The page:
Task.WaitAll never ends If tasks are based on intercepted actions

pavel's Avatar


01 Aug, 2018 10:18 PM

Hello, Sharpcrafters!
We started to use PostSharp for interception based logging. Our product has a pretty long history. Hence, we have some pieces of legacy code. We can't spend much time on refactoring.
That is why the problem we encountered is crucial for us:
1) We have simple OnMethodBoundaryAspect-based logger;
2) We apply it to all our MVC controllers (for starters) via assembly attribute;
3) Simple, old code hangs onTask.WaitAll. It just never ends (!).
 var tasks = new[]
LogAction(() => DoJob(), "Job 1"),
LogAction(() => DoJob(), "Job 10"),
Task.WaitAll(tasks, 50000);
4) We tried to remove all code from interceptor - it didn't help.
We tried to tune scheduling - it didn't help.
We tried to simplify jobs, change platform - it didn't help.
Profiler shows that WaitAll is the only place where "something" happens 50 seconds.
You can check the attached test projects to reproduce the problem.
It occurs in WEB-HOSTED APPLICATION ONLY (PostSharp.Test.Web.csproj)!
PostSharp.Test.Console works fine.

Here is the example log output:
2018-08-02 00:09:17,578 - Test started
2018-08-02 00:09:17,623 - Job 2, 31 ms
2018-08-02 00:09:17,623 - Job 1, 33 ms
2018-08-02 00:09:17,627 - Job 4, 31 ms
2018-08-02 00:09:17,628 - Job 3, 32 ms
2018-08-02 00:09:17,629 - Job 5, 31 ms
2018-08-02 00:09:17,630 - Job 6, 31 ms
2018-08-02 00:09:17,631 - Job 7, 31 ms
2018-08-02 00:09:17,675 - Job 8, 51 ms
2018-08-02 00:09:17,675 - Job 9, 51 ms
2018-08-02 00:09:17,679 - Job 10, 51 ms
2018-08-02 00:10:07,597 - Test finished in 50 020 ms
You can see that WaitAll finished in ~50 seconds, but should - in ~1!

Best regards,
Pavel Borodaev
Canary Systems

  1. Support Staff 1 Posted by PostSharp Techn... on 02 Aug, 2018 09:56 AM

    PostSharp Technologies's Avatar

    Hello Pavel,

    the reason of this behavior is in advising of the LogAction method. Since the method returns an awaitable type, we internally await the result of this task before calling the OnExit method of your aspect, which causes deadlock in a web application since web applications handle awaiting in a different way than console applications.

    There's actually no control over how the await is called, but you can make PostSharp to not call the await at all. This is done by setting the SemanticallyAdvisedMethodKinds protected property of your aspect. See http://doc.postsharp.net/semantic-advising#disabling for details.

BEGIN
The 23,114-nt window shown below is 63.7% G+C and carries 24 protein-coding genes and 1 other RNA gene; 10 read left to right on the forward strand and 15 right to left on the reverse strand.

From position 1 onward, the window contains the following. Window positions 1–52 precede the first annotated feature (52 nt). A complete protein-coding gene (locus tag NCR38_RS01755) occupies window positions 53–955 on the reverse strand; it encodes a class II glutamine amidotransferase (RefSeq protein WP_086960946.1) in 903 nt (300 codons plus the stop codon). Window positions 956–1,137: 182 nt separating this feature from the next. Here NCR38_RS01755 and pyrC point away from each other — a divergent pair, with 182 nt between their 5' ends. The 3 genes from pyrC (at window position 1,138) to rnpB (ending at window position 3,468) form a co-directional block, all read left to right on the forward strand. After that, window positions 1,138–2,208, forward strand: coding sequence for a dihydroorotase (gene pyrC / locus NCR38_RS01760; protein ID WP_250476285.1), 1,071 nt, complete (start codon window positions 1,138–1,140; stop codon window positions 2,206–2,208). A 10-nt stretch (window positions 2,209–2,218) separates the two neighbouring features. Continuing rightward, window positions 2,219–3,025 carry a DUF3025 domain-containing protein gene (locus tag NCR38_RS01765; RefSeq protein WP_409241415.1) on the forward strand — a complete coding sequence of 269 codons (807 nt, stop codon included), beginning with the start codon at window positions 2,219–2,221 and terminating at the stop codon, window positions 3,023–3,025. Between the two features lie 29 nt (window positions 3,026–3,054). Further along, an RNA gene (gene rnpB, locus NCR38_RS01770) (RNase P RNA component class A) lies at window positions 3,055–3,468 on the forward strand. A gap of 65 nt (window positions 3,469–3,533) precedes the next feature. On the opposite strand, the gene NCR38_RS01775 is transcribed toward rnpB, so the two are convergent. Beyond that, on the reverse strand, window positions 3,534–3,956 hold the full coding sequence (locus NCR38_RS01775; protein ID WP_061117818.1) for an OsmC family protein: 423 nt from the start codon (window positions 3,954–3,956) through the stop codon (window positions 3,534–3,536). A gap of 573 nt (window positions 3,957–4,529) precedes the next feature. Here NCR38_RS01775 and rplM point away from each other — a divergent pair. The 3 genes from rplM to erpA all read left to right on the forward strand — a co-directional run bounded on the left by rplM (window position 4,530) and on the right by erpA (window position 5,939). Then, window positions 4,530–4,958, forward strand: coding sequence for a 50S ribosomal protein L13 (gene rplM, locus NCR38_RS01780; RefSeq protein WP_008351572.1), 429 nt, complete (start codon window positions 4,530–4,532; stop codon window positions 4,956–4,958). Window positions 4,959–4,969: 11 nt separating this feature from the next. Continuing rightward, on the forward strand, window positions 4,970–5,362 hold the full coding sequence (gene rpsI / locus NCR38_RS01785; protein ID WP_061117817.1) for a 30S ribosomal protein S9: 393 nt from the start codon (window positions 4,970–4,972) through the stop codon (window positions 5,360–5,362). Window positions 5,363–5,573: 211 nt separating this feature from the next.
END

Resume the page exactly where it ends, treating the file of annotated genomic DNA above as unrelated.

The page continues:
In your sample, you can add the following constructor to your aspect to avoid the deadlock:

    public LoggingAspectAttribute()
        this.SemanticallyAdvisedMethodKinds = 
            | SemanticallyAdvisedMethodKinds.Iterator;

    Does this solve your problem?

    Best regards,

  2. 2 Posted by pavel on 02 Aug, 2018 11:21 AM

    pavel's Avatar

    Yes - it solves the problem. Thank you. Can you explain semantic advising? What method behaviors "magically provided" by PostSharp internally just by using interception (SemanticallyAdvisedMethodKinds.All)? There is no much information about it in online docs.
    And one extra question:
    Is it true, that the only way to exchange information between interception phases is using MethodExecutionArgs.MethodExecutionTag since aspect instance can be applied to different methods "simultaneously" - it is not possible to use aspect instance serializable (?) properties for such data exchange? Or each "interception scope" (set of stages) will have isolated aspect instance? For example: can I create and start stopwatch in OnEntry and then use it in OnSuccess?

  3. Support Staff 3 Posted by PostSharp Techn... on 02 Aug, 2018 01:56 PM

    PostSharp Technologies's Avatar

    As documented at http://doc.postsharp.net/t_postsharp_aspects_semanticallyadvisedmet..., by default, we apply semantic advising in 3 cases:
    1+2) Async methods and iterators. These methods get a state machine generated by the C# compiler and PostSharp weaves its logic into this state machine code.
    3) Methods returning object of an awaitable type (eg. Task). This is your case. Since there's no state machine there, PostSharp generates the state machine to be able to await the result of the task. This might not always be needed and that's why you need to change the default behavior in your case.

    To your second question: Yes, the MethodExecutionArgs.MethodExecutionTag is the best option. Otherwise you'd end up with a dictionary. Aspect instance is bound to a method by default. It can be bound to object instance, but this will not be thread safe, since the same method can be called on the same instance multiple times simultaneously. See http://doc.postsharp.net/t_postsharp_aspects_iinstancescopedaspect for instance-scoped aspects.

    Have you had a look at our Logging library? http://doc.postsharp.net/logging This provides you with logging aspect and custom logging out of the box. You can connect it to log4net and all these cumbersome details are solved for you.

    Best regards,

  4. Support Staff 4 Posted by PostSharp Techn... on 14 Aug, 2018 03:39 PM

    PostSharp Technologies's Avatar


    We are going to close this request as there have not been any further updates. Please feel free to reopen the discussion if you need more help.

    PostSharp Team

  5. PostSharp Technologies closed this discussion on 14 Aug, 2018 03:39 PM.

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